|Publication number||US5948766 A|
|Application number||US 08/793,252|
|Publication date||Sep 7, 1999|
|Filing date||Aug 19, 1995|
|Priority date||Aug 23, 1994|
|Also published as||CA2198099A1, CA2198099C, EP0777491A1, EP0777491B1, WO1996005851A1|
|Publication number||08793252, 793252, PCT/1995/3304, PCT/EP/1995/003304, PCT/EP/1995/03304, PCT/EP/95/003304, PCT/EP/95/03304, PCT/EP1995/003304, PCT/EP1995/03304, PCT/EP1995003304, PCT/EP199503304, PCT/EP95/003304, PCT/EP95/03304, PCT/EP95003304, PCT/EP9503304, US 5948766 A, US 5948766A, US-A-5948766, US5948766 A, US5948766A|
|Inventors||Adam Milan, Bernd Eggersgluss, Klaus Braumer, Reinhard Schrieber|
|Original Assignee||Dgf Stoess Ag|
|Export Citation||BiBTeX, EndNote, RefMan|
|Patent Citations (7), Non-Patent Citations (6), Referenced by (21), Classifications (27), Legal Events (4)|
|External Links: USPTO, USPTO Assignment, Espacenet|
The present invention pertains to the use of tasteless, hydrolyzed collagen from gelatin, gelatin or animal collagenic connective tissue having an average molecular weight of from 1 to 40 kD, and to agents containing the same.
From EP-B-0 254 289, there are known agents for the treatment of arthroses containing tasteless, enzymatically hydrolyzed collagen from animal skin, animal bones, sufficiently purified connective tissue, or gelatin, having an average molecular weight of from 10 to 80 kD.
DE-A-36 26 414 describes a preparation for stimulating chondrocytes and osteoblasts (ossein/hydroxyapatite complex), as well as methods for the preparation thereof and medicaments containing the same. The preparation is obtained by purifying and grinding bones and therefore contains native collagen. The most important component of the preparation, however, is the ossein/hydroxyapatite complex with its high calcium and phosphate contents.
JP-A-05 05 1400 describes the formation of a preparation from cell cultures of rabbit cartilage. The collagen has a molecular weight of 60 kD and consists of type II.
GB-PS-1 227 534 describes the preparation of a collagen hydrolysate by alkaline or acid pressure hydrolysis. In addition to degraded collagen, this preparation contains from 4 to 15% of free amino acids. The starting material is not specified. This preparation is preferably intended for use with calcium salts and is said to enable increased calcium supply.
Osteoporosis is defined as the clinical manifestation of bone atrophy. This means a reduction of the bone mass for a given volume. To date, more than 20 causes have been known for the occurrence of osteoporosis. The most frequent forms are postmenopausal and senile osteoporoses. From the beginning of the fifth decade of life, the whole bone mass begins to decrease.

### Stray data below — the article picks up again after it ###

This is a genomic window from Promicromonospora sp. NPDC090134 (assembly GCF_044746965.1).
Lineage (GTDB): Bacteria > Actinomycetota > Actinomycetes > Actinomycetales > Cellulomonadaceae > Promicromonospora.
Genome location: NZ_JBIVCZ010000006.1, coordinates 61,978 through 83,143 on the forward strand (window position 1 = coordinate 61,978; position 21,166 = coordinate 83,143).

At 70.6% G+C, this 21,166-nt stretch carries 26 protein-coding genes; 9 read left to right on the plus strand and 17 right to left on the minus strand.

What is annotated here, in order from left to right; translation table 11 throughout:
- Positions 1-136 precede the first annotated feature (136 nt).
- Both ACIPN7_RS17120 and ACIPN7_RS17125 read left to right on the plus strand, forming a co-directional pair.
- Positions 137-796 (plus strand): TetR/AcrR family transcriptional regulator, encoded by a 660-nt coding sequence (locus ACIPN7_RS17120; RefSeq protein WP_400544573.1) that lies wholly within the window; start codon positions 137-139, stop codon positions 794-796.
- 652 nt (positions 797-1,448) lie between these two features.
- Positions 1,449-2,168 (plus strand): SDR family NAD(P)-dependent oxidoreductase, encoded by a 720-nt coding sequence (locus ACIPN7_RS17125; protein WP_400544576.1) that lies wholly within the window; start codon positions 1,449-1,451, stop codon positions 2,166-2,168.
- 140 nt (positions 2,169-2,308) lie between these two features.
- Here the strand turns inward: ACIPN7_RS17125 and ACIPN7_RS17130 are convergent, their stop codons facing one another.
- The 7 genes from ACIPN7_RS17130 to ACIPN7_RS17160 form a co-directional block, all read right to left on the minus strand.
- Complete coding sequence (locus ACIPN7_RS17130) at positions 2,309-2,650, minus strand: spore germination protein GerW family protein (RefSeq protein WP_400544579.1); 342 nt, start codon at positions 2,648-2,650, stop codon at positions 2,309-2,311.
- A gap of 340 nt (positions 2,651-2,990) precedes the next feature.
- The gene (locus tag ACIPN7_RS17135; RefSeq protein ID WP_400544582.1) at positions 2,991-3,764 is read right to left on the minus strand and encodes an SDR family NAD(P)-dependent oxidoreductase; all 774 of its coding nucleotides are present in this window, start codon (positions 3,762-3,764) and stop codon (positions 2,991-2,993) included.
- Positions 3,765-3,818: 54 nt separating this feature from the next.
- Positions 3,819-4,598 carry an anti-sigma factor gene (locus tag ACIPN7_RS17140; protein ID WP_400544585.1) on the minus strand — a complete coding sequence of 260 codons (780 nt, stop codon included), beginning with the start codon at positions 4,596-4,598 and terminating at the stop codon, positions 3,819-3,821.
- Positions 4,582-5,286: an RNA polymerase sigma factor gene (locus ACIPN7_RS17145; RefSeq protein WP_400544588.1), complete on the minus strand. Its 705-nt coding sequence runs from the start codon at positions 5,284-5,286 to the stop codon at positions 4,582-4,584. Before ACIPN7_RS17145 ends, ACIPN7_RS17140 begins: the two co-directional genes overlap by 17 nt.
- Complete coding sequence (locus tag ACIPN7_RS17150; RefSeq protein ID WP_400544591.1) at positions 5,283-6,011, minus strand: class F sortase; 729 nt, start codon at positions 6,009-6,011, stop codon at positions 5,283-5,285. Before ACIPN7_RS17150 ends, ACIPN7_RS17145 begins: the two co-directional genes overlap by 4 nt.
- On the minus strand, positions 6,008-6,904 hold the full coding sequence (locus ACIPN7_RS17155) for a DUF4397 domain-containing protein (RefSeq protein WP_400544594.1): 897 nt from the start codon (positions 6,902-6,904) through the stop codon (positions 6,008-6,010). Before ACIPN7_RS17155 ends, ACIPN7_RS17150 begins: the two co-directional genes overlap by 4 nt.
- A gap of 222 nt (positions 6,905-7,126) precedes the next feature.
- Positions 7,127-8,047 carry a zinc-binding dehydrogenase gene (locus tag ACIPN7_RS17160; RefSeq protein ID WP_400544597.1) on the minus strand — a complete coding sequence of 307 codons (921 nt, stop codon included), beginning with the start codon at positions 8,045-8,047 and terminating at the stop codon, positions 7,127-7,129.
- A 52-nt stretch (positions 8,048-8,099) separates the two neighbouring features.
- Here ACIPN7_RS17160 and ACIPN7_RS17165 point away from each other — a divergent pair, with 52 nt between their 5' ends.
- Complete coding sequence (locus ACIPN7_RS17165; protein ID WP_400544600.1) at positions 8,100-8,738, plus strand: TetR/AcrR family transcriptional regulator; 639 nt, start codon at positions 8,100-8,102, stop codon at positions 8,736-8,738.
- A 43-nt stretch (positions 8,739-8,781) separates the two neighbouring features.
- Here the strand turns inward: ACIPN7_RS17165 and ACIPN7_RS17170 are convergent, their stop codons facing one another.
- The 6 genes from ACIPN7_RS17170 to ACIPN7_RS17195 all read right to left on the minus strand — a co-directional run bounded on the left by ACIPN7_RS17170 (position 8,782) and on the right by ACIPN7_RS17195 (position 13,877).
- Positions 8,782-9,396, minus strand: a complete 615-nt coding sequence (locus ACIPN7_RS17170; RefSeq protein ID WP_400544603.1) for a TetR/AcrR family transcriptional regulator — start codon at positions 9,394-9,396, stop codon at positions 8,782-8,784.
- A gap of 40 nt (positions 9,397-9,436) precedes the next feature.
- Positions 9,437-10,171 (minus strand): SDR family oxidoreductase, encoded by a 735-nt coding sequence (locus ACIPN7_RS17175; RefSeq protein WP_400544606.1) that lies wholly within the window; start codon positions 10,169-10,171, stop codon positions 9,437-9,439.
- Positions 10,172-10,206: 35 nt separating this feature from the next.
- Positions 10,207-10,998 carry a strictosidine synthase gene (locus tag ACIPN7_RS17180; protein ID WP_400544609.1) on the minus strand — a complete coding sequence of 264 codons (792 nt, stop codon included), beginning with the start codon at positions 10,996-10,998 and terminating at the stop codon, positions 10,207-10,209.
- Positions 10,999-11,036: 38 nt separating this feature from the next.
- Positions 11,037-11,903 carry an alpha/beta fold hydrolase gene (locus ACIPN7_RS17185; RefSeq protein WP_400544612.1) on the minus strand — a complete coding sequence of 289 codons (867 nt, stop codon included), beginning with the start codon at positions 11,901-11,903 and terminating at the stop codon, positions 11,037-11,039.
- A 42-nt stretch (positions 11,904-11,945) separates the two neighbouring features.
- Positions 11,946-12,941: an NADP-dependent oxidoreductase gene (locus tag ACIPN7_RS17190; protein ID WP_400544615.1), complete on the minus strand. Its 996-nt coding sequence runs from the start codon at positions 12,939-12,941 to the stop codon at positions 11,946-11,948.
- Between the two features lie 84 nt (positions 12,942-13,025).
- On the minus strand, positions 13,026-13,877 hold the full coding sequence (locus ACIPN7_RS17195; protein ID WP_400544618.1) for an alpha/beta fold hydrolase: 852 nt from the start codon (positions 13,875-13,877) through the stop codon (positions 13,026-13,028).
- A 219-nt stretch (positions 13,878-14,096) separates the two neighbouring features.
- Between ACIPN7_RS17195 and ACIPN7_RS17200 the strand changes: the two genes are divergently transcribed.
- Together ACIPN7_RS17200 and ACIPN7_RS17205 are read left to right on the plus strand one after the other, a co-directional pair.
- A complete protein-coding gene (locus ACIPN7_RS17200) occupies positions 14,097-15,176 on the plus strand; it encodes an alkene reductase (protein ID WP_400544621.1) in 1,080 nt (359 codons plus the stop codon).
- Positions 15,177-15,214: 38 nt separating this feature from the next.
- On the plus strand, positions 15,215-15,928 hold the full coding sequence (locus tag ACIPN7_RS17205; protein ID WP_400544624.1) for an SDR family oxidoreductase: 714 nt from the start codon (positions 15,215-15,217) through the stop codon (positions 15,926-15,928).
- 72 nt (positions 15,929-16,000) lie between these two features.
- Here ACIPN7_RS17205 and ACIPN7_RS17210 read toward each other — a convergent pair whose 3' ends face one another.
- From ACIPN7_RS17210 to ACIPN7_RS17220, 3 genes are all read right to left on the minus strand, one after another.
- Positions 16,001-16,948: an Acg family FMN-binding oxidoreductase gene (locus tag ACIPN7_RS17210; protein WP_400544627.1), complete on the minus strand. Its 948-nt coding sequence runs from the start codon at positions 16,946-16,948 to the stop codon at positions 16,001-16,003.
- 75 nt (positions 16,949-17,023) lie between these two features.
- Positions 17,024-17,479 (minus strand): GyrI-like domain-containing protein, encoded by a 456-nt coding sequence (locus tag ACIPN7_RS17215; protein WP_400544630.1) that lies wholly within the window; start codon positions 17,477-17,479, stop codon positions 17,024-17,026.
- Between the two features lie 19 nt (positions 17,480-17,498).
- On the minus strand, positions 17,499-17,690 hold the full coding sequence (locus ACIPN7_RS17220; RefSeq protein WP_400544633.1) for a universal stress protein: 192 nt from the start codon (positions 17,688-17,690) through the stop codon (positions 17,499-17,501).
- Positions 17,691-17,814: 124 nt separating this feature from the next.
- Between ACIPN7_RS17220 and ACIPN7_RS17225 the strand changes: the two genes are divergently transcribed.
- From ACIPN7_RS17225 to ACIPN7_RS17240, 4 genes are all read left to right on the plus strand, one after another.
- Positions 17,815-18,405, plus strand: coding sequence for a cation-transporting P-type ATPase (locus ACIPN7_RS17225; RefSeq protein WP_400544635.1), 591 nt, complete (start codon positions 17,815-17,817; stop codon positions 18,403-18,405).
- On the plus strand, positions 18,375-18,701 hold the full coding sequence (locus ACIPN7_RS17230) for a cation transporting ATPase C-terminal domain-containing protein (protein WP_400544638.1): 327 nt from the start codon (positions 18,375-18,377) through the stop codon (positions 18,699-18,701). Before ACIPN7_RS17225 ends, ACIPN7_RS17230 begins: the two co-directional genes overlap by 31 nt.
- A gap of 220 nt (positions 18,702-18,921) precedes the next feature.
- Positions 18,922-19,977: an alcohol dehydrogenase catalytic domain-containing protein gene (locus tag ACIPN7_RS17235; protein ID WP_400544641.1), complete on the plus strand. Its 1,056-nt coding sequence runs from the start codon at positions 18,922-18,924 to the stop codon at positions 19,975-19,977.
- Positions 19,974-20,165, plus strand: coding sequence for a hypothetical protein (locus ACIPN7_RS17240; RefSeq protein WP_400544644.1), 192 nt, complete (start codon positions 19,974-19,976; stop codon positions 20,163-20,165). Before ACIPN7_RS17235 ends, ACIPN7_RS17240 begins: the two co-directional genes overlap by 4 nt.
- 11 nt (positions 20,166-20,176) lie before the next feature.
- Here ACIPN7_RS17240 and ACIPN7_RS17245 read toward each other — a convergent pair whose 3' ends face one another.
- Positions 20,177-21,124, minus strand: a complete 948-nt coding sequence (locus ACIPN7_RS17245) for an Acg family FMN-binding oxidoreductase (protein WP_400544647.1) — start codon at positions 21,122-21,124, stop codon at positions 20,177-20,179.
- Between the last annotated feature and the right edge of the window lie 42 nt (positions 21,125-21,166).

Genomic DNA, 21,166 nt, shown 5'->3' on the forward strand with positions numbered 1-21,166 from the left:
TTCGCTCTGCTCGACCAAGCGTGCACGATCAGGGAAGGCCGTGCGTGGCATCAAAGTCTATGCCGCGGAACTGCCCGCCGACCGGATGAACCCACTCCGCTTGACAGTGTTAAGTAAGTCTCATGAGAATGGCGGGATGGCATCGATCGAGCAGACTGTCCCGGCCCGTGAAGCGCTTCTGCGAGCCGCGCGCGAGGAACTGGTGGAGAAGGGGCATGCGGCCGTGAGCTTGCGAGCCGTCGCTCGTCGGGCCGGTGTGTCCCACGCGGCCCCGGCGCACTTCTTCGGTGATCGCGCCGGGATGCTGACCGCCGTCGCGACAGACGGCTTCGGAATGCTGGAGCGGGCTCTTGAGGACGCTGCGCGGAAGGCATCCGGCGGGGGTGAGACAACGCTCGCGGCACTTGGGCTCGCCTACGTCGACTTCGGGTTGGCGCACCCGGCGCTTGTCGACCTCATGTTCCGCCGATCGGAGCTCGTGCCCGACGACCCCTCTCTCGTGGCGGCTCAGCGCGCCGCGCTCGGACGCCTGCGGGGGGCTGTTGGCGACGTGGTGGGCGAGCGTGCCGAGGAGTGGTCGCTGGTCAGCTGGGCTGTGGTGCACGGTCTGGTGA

This is due to the fact that from this point, there is more bone mass destroyed than formed. Osteoporosis is the most wide-spread metabolic disease of bone which increases with age, predominantly with females.
Three to five years after the menopause, there is usually a sudden occurrence of loss of bone mass. This is manifested by the occurrence of fractures of the spiny column, fractures of the femoral neck and of the forearm. Mostly, at the point of first occurrence of a fracture, only about 50% of the original bone mass are retained.
Early diagnosis of osteoporosis is a great problem since in the normal X-ray picture, it only shows after a loss of at least 30% of the bone mass.
Osteoporotic changes are also associated with a reduction of the number of collagen fibers of the bone. The degradation products of this collagen catabolism can be increasedly detected in the urine.
From a molecular point of view, the bone has a unique collagen composition. It is the only tissue in which type I collagen is not associated with type III collagen. The collagen structures are stabilized by cross-links which are effected by two amino acid residues of lysine and hydroxylysine.
Several other cross-linking possibilities have been described. Fujimoto (Biochem. Biophys. Res. Commun. 1977; 76: 1124-1129) describes cross-linking elements derived from three lysine or hydroxylysine residues, i.e. pyridinoline (PD) and deoxypyridinoline (DPD).
Their occurrence is connective tissue specific, but neither limited to a particular tissue type nor to a particular collagen type. It is known that collagens of types I, II, III, IX, X and XI can form this kind of cross-links.
These cross-links are not degraded by the body and are excreted with the urine. Therefore, their content in the urine is a good indicator of collagen degradation.
Agents for the treatment of osteoporosis include calcitonin, calcium salts, such as calcium fluoride and calcium bis(phosphonates), as well as progesterone.